Mapping controversies (MC) is an academic course taught in science studies, stemming from the writings of the French sociologist and philosopher Bruno Latour. MC focuses exclusively on the controversies surrounding scientific knowledge rather than the established scientific facts or outcomes. Thus, it helps sociologists, anthropologists and other social scientists get insights not into scientific knowledge per se, but rather into the process of gaining knowledge. Thus, MC sheds light on those intermediate stages corresponding to the actual research process and pinpoints the connections between scientific work and other types of activities.
History [ edit ]
The term "mapping controversies" was first suggested in relation to analysis of scientific and technological controversies, and then lately re-affirmed as a widely applicable methodological approach going beyond the boundaries of Science Studies. It is usually used for the methodology that identifies and tracks down the polemics or debate surrounding a scientific fact, and utilises various visualisation tools to present the problem in its complexity.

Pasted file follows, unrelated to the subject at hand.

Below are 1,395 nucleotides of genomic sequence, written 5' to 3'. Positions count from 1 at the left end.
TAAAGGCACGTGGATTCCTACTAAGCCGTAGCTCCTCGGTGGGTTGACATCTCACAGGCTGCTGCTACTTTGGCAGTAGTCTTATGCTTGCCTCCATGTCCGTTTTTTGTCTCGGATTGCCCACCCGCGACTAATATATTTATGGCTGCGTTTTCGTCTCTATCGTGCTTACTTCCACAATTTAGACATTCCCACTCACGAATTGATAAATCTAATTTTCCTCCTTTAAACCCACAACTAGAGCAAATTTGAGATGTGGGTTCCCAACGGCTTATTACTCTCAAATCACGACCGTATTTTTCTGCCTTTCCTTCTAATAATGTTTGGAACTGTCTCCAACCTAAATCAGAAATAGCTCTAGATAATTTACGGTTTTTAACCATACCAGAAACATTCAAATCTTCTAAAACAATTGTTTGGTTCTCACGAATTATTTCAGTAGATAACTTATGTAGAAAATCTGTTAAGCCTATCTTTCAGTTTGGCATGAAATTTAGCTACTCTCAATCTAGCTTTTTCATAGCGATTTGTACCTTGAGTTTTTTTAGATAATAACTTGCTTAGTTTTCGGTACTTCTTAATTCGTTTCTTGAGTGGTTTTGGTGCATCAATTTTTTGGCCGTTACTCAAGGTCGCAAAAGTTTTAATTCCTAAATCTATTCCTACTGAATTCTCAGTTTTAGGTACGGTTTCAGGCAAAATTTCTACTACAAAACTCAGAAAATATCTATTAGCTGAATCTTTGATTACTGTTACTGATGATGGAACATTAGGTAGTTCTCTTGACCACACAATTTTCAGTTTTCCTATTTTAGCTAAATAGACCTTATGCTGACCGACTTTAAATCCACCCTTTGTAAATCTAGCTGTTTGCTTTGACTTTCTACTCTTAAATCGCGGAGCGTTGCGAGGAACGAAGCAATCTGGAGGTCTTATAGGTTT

References [ edit ]
- Hess, DJ. Science Studies: An Advanced Introduction. NYU Press, 1997
- "Mapping Controversies to interaction". web.mit.edu. Retrieved 2009-02-15.
- Latour., B. Science in Action: How to Follow Scientists and Engineers through Society, Cambridge, Massachusetts: MIT Press, 1987
- Latour, B. Reassembling the social: An introduction to actor-network-theory. Oxford: Oxford University Press, 2005
- MACOSPOL EU/FP7 Retrieved on 2019-12-14
- www.mappingcontroversies.net Retrieved on 2009-12-21
- Média Lab Sciences Po sciences-po.fr Retrieved on 2017-06-21
- MIT web.mit.edu Retrieved on 2009-02-16
- Ecoles Polytechniques Fédérales de LausanneArchived 2012-07-12 at Archive.today mappingcontroversies.epfl.ch Retrieved on 2009-02-16
- University of Manchester mappingcontroversies.co.uk Retrieved on 2009-02-16
- Yaneva, A., Rabesandratana, T., Greiner, B. Staging Scientific Controversies: a Gallery Test on Science Museums’ Interactivity, Public Understanding of Science 2009, 18(1): 79-90.